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Dead Robins Society

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Jason fell asleep being alone with his cats, but he woke with a tiny bird on his couch that looked like someone had ruffled his feathers pretty bad. Damian kept staring at the ceiling when he ambled into the living room, still tired from the short few hours of sleep he’d had after patrol. “Todd.”


    “Did you just get off the phone with mother?”

    Shrugging, Jason let himself fall on the other end of the couch. “Nah, just email. You wanna talk to her?”

    The child rolled himself up like a pill bug, hugging his legs close to his chest. “No,” he said.

    “Wanna talk about it?”


    Jason sighed. If Damian would only come to him because of his contact with Talia, Jason wouldn’t have hesitated to throw him out. But he wasn’t. Damian never came to use Jason as a proxy to get to his mother. Damian came to do his homework, to get away from the manor, to talk about school. “Those boy scouts again?”

    Raising his head, the child shot him a glare. “They would not survive a night outdoors.”

    “Just punch them in the teeth and be done with it.”

    “I can’t,” Damian said, propping his chin on his knees.

    Carefully, Jason laid an arm around him and pulled the child closer. “Daddy wouldn’t approve.”

    Which got him a pout and an elbow to the ribs. “Shouldn’t you offer to deal with them? Show up at school or talk to their parents. Something constructive.”

    “And what did your last slave die of?” Jason tousled his hair. “You’re perfectly capable of dealing with your own problems, kid.”

    Crossing his arms, Damian huffed. “Says you.”

    “Yeah, says me. Now come on, feed the cats while I whip up some breakfast.”
    “Pancakes. The good ones.”

    Jason rolled his eyes and got off the couch. “Sure, if you’ve left some buttermilk in the fridge.”

    Damian knew his way around the kitchen, and he easily rounded the cats up on the table. It was nice to have company, even if the little brat complained about his taste in music. Singing along to the song on the radio, Jason prepared their breakfast, letting the child pet his cats all he wanted. Salt would nip at his fingers, but if Damian didn’t know that by now, he would never learn.

    When they eventually sat down in the living room again, he said, “I think Pepper is pregnant.”

    Damian’s eyes lit up. “Really?”

    “Really really.” He leaned back and put his plate on his stomach. “She’s gotten fat.”

    Next to him, Damian was almost vibrating with glee. Kittens. Of course, that would cheer him up.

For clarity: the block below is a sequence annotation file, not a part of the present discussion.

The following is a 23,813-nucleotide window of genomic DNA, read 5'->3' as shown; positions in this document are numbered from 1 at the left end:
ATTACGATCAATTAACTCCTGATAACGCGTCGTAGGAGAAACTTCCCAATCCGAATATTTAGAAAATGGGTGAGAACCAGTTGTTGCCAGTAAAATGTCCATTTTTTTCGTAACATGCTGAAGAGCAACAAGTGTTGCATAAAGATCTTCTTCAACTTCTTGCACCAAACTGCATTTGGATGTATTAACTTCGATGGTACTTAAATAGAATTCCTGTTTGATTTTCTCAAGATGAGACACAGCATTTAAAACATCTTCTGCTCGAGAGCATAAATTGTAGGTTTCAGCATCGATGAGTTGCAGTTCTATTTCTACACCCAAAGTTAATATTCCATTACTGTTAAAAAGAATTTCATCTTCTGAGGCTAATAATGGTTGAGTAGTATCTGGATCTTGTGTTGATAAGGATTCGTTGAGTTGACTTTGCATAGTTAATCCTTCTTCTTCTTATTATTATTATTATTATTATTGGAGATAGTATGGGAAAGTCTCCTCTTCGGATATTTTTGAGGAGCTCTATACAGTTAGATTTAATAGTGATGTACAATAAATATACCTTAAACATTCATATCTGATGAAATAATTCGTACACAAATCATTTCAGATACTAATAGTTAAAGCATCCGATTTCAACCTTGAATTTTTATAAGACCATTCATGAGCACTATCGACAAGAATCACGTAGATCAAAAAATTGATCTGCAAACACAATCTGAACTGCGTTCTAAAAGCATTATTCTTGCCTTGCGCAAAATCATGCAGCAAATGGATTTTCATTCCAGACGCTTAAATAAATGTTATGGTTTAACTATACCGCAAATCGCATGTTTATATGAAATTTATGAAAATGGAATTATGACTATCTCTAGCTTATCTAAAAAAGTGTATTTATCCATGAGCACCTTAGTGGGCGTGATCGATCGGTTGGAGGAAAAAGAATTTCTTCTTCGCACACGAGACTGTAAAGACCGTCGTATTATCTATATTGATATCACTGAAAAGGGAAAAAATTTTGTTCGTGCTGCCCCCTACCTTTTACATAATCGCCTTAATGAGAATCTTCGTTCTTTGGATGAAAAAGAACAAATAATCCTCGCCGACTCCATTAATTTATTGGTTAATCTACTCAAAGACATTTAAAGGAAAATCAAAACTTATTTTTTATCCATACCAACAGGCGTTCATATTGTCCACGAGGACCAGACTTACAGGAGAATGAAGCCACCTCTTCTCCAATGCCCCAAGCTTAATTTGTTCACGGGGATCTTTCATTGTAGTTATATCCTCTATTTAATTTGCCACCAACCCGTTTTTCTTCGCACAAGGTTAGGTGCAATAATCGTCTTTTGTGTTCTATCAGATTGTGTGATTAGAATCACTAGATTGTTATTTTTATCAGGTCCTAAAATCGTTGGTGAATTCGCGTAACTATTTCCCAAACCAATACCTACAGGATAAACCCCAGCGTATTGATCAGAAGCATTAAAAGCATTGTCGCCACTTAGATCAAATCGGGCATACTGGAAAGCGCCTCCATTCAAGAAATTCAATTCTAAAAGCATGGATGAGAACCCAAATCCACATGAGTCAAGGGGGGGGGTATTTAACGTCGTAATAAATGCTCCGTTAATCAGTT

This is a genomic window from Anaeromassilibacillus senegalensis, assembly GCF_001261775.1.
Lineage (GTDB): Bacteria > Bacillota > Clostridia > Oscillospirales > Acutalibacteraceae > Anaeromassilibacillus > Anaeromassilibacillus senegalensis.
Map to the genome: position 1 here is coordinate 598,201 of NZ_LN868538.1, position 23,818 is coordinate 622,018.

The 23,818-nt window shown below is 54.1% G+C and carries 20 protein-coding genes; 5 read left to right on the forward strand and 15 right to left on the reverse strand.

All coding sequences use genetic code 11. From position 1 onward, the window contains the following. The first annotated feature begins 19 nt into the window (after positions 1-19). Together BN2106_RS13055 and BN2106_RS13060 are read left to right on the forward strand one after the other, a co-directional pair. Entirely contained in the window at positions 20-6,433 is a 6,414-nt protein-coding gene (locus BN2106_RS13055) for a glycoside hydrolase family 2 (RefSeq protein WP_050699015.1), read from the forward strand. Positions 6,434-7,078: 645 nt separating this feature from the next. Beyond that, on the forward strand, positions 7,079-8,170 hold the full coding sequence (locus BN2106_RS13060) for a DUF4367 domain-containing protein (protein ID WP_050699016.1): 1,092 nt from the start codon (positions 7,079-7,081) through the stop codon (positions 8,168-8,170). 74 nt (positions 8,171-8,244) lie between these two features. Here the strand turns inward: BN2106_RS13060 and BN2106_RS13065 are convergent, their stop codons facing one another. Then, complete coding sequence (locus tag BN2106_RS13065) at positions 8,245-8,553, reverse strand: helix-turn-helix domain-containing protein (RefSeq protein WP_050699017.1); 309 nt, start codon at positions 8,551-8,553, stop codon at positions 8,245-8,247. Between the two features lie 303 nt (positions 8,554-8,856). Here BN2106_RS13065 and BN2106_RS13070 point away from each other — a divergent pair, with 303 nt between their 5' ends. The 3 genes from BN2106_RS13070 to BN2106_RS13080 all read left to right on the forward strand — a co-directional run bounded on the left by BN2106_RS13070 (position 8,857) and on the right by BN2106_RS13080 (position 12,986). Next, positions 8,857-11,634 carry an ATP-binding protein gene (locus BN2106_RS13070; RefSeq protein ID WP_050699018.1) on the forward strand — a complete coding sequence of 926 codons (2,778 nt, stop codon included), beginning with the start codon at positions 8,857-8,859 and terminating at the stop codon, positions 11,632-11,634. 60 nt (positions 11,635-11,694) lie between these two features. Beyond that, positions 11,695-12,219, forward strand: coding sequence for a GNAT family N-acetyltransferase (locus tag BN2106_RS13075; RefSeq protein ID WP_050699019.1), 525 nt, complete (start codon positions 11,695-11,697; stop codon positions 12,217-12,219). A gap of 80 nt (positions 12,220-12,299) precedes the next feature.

“Eat up.” Jason pointed his fork at the child. “Then you can go cuddle her all you want.”

    It took not more than a minute for Damian to finish his breakfast and run back to the kitchen. “She’s really heavy!”

    “Just say it like it is,” Jason laughed. “She’s fat.”

    “She’s chubby at most.” The kid cradled Pepper, returning with her and plopping down at the end of the couch.

    Jason let him play, taking both their plates to the dishwasher before picking up Damian’s school bag. “You gonna do those here or back home?”

    “I don’t have homework.”

    “Don’t lie.”

    “It’s stupid. I already know more physics than most adults.”

    “Doesn’t excuse you from doing your job.” Jason let the bag dangle from his hand, holding it out for Damian to take.

    Grumbling, the kid set Pepper down and took his bag to the table. “School’s stupid.”

    “Only because you’re too smart.” Jason ran a hand through his hair, watching the boy take out his books and notepad. He had loved school. Had missed it that time when he’d had to drop out to take care of his mother. Even after everything, when he no longer had any interest in a high school diploma, he loved learning. Damian didn’t. As he had been expected to know or be able to do something just because of his parentage, Damian had never been taught to enjoy the process of learning.

    Sighing, Jason sat down beside him, taking a glance at the assignment. “Alright, look, kid. If you’re done with that stuff, I’m gonna show you how to use it, okay?”

    Damian blinked. “What?”

    “Eloquent, hatchling.” Jason grinned and took one of the school books, skimming it.

    Frowning, Damian slapped his pen down. “Do you think this is fun, Todd?”

    “In fact, yes, I do. Look, I get it. Your education was way different than mine, but the day your mom got me the chance to get any teacher I wanted? That was one of the best days of my life.”

    “I already know how to calculate where a shot came from or how much force–”

    – “Did I say ‘let’s shoot a guy’? Because I’m pretty sure your dad would get an aneurism.” When Jason flipped another page, Pepper leaped on his lap, pawing at the book.

    “Then what are you saying, Todd?”

    “Loosen up.” Jason laid the book to the side, picked the cat up and raised her to his face. “We’re gonna have fun, that’s what I’m saying.”